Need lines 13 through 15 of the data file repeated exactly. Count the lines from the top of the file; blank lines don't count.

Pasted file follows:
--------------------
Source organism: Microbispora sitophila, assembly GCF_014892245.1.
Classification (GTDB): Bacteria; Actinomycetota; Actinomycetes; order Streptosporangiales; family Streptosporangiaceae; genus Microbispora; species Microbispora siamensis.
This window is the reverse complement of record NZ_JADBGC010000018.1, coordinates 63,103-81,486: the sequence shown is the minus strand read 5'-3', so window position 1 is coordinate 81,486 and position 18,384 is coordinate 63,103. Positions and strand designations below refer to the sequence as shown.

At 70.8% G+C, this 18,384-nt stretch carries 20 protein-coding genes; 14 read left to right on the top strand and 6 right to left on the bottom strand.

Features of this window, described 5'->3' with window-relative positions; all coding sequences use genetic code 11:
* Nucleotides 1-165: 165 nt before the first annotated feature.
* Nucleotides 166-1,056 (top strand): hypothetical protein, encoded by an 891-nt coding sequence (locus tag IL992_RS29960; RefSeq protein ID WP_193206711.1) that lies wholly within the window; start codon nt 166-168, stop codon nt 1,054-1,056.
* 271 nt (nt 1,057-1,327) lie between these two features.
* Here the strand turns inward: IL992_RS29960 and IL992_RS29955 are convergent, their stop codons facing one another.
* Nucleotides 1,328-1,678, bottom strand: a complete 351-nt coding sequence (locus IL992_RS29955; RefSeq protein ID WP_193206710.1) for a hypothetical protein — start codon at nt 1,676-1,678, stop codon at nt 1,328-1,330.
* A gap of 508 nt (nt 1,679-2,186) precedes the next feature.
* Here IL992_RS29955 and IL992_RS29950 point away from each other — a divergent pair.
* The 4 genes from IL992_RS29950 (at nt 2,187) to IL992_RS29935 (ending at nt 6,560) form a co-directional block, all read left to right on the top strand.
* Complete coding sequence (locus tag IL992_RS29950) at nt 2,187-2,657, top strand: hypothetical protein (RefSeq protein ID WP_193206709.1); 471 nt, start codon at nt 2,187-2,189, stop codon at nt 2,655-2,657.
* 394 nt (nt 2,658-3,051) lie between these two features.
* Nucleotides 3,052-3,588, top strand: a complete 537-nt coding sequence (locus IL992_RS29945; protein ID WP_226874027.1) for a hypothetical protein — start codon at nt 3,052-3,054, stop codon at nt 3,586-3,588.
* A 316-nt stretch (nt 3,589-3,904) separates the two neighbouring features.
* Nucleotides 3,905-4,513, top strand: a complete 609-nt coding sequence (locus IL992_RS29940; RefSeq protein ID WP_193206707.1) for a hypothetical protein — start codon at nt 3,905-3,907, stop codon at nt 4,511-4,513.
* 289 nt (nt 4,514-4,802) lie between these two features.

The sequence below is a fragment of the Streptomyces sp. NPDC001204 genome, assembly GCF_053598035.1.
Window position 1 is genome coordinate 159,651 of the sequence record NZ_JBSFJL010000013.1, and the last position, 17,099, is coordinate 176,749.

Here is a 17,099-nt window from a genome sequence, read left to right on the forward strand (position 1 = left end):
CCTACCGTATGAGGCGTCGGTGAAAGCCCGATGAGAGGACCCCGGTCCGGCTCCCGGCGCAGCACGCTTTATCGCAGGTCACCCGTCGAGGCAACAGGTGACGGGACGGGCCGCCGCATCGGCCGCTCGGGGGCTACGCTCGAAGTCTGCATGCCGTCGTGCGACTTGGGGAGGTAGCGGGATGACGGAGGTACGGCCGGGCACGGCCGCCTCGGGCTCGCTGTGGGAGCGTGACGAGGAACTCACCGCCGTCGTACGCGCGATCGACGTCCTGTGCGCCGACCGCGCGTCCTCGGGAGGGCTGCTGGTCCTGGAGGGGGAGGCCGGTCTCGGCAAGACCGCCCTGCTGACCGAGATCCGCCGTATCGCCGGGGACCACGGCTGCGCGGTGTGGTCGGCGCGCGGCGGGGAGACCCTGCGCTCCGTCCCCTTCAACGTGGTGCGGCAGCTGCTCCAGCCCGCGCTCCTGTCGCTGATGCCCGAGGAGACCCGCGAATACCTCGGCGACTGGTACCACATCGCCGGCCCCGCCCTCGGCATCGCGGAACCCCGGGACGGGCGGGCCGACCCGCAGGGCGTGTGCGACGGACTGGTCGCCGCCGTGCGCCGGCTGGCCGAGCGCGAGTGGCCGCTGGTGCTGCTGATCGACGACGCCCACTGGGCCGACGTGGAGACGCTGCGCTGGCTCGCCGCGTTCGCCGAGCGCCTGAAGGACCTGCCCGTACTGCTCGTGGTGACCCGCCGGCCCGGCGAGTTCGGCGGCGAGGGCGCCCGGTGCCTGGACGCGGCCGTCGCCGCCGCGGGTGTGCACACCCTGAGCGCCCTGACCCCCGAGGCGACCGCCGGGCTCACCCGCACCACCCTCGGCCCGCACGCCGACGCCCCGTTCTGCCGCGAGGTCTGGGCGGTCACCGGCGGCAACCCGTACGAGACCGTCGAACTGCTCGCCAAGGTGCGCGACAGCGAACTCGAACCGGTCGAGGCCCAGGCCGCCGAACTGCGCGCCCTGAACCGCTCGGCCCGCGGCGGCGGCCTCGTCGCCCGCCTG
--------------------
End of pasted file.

* The 4 genes from IL992_RS29950 (at nt 2,187) to IL992_RS29935 (ending at nt 6,560) form a co-directional block, all read left to right on the top strand.
* Complete coding sequence (locus tag IL992_RS29950) at nt 2,187-2,657, top strand: hypothetical protein (RefSeq protein ID WP_193206709.1); 471 nt, start codon at nt 2,187-2,189, stop codon at nt 2,655-2,657.
* 394 nt (nt 2,658-3,051) lie between these two features.